This for me has been a long long trail a-winding since June 1960 on the MIT campus along the Charles River in Cambridge a Boston University graduate student and a WGBH-TV intern (having come up from Dallas a North Texas State graduate student with a Lowell Institute Fellowship for Cooperative Broadcasting) becoming the assistant or ‘technical-director’ on the Louis Lyons 15-minute twice weekly NEW ENGLAND NEWS. Lyons was curator of the Nieman Foundation for Journalism at Harvard and got many persons (Eleanor Roosevelt, Adalai Stevenson, Harold Stassen, Senators Hubert Humphrey and John F. Kennedy, the latter 3 seeking nominations, etc) and each of them seemed to touch on some kind of non-military public service abroad (like the Friends/ Quaker service abroad programs and others that were brought up.) Hurrying along, I recall Senator Kennedy responding to a Lyons’ inquiry about such a program and replying that it sounded like a good idea and that he’d didn’t discount good ideas coming from anywhere AND — and now remember that the term “The Peace Corps” hadn’t been even thought up then — saying “WHEN I AM PRESIDENT” he start such all the while smiling and maybe almost laughing you know just like he would do like the cat that ate the canary in exuding such CONFIDENCE and being so clever covering a lot of political territory that way head tilted/ right shoulder shrugging slightly. I tell you that KENNEDY was a hoot. Then he became the nominee of the Democrats and he came back in autumn and it was much of the same, and this being still before a PEACE CORPS name. Edward Mycue P.S. Oh by the next Spring 1961 with JFK the PRESIDENT HE did establish the US PEACE CORPS just like he’d said, the call went out and I took the first test in the basement of I think it was the Sanders building on the Quad probably on a Saturday and in a few months got the invitation to join the Peace Corp. Off I went in June 1961 to University of California Berkeley FOR training to go to Ghana and I went Aug 31 from Washington D.C. HAVING BEEN brought up to the WHITE HOUSE with the others including those trained to go to Columbia, Tanganyika, and maybe also some of these to go also later to the Phillipines to be addressed by president John F. Kennedy in the Rose Garden and then each of us had our picture taken in the Oval Office shaking hands with the PRESIDENT. The we from the Ghana-One contingent (50 in the group) got bussed to board the 2 engine Convarair that took us with 2 stops for refueling to the Azores and then Dakar, Senegal as it reared west it seemed up at us from the far west of AFRICA and then down again to ACCRA, GHANA. There is much more to say of course and I’ll save that for another time maybe but the story was well-told by one of our group Robert Klein in BEING FIRST — AN INFORMAL HISTORY OF THE EARLY PEACE CORPS published in 2010 by Wheatmark* (with the ISBN NUMBER 908-1-60494-457-0 and with the Library of Congress LCCN NUMBER 201092686). Bob Klein died a few years back –he did a good job with that book. Another RPCV Phyllis Noble is at least as “knowledgeable” (that word is a K word that even looks funny, but Phyllis Noble (tel. 608 293-4233) transcends all the funny stuff in history and is right on the money. She and Robert Klein were a great team right up to his death. Her contacts with the Kennedy Library in Boston where the Peace Corps’ early history are housed are important. By the way, Ernest Hemingway’s archives resides there on one floor of the Kennedy Library due to the friendship and arrangements of the two widows Kennedy and Hemingway.) Among another good sources for the “early history” of the Peace Corps are RPCV’s John Coyne, Newell Flather, Marian Haley Beil, Neil Konkel, Susan Luccini, Georgianna McGuire, Robert Scheuerman up there in Montrealo, Loretto Carr, Mike Shea, Penelope Roach, Don Groff, Ophelia Gona, Valerie Stains, Jack Lord. I’d ask them if I needed or just wanted to know. And there will be other I can’t think of at the moment.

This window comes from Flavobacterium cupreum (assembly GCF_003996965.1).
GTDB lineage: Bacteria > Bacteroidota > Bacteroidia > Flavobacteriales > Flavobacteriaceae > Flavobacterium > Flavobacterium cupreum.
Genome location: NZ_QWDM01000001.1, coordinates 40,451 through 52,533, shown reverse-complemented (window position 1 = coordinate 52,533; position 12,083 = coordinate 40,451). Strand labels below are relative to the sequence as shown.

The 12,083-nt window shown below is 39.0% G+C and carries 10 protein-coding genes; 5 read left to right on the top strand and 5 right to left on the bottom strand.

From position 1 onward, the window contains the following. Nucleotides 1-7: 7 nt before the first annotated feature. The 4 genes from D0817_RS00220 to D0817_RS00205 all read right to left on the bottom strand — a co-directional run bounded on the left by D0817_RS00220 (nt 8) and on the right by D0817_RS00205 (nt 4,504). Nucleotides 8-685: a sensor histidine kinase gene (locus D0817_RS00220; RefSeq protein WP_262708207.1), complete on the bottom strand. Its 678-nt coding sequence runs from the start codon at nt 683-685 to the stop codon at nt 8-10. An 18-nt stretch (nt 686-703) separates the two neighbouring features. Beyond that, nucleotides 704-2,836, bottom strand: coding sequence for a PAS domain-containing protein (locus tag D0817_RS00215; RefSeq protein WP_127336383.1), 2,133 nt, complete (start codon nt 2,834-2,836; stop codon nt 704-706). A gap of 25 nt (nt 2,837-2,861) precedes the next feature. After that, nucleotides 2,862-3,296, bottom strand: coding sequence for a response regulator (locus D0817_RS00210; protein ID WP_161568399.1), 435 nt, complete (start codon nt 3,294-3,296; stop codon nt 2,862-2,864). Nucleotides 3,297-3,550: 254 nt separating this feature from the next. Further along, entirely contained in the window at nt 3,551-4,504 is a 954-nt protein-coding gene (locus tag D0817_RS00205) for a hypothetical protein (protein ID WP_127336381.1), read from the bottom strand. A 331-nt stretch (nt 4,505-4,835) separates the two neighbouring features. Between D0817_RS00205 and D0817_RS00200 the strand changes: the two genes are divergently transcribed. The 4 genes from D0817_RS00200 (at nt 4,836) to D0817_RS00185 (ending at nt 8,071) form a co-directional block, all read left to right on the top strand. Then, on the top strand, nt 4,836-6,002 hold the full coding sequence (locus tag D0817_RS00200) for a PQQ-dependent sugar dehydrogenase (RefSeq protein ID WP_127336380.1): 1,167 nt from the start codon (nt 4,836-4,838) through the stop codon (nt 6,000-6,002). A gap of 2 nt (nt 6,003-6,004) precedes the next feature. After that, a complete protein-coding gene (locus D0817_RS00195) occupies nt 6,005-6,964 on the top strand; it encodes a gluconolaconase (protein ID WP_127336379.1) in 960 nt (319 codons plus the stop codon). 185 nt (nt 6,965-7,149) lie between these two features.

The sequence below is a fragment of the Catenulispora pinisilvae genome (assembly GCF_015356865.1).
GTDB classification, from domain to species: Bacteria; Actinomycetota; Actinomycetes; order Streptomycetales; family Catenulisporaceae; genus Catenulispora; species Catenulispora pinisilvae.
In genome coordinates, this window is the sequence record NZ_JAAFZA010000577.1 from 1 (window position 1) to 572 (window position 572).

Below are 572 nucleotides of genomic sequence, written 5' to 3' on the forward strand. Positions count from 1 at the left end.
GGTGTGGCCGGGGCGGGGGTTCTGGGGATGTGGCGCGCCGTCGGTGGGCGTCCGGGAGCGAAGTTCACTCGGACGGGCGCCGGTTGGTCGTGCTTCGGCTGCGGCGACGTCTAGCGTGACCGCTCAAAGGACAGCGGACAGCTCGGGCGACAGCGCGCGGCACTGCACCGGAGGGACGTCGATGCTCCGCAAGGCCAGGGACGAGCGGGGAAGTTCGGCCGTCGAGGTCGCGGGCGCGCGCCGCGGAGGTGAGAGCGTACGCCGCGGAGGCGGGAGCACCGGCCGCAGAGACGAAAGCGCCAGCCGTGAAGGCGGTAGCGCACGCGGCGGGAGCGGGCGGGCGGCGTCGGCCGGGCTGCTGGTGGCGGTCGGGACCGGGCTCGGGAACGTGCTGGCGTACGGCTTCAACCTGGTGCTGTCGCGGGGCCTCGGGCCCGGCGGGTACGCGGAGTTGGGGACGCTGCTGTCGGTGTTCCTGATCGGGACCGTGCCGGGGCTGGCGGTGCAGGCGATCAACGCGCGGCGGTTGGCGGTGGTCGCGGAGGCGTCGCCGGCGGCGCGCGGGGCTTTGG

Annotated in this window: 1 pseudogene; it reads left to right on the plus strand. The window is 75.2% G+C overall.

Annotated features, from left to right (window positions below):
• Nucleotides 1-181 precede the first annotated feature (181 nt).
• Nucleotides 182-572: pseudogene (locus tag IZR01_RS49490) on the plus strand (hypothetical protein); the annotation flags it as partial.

© Copyright Edward Mycue 10 March 2017
Thank you so much for this important account of Kennedy’s interview in the summer of 1960.
The RPCV Oral History project started by Bob Klein and continued by Phyllis Noble is open to all RPCVs, regardless
of their years of service. Phyllis has done a fantastic job keeping Bob’s project alive. Here is the contact information for
the project. It should reach Phyllis: OralHistoryProject@peacecorpsconnect.org
Thank you, Joanne Roll. You are another great GREAT source for real information–good and sensible information.
I guess you are well up there with Phyllis, but I just in the last year began to clue-onto you and all you do.
I went to a story jam by RPCVs last year NYC RPCVs and posted a report of it on this site. It was wonderful.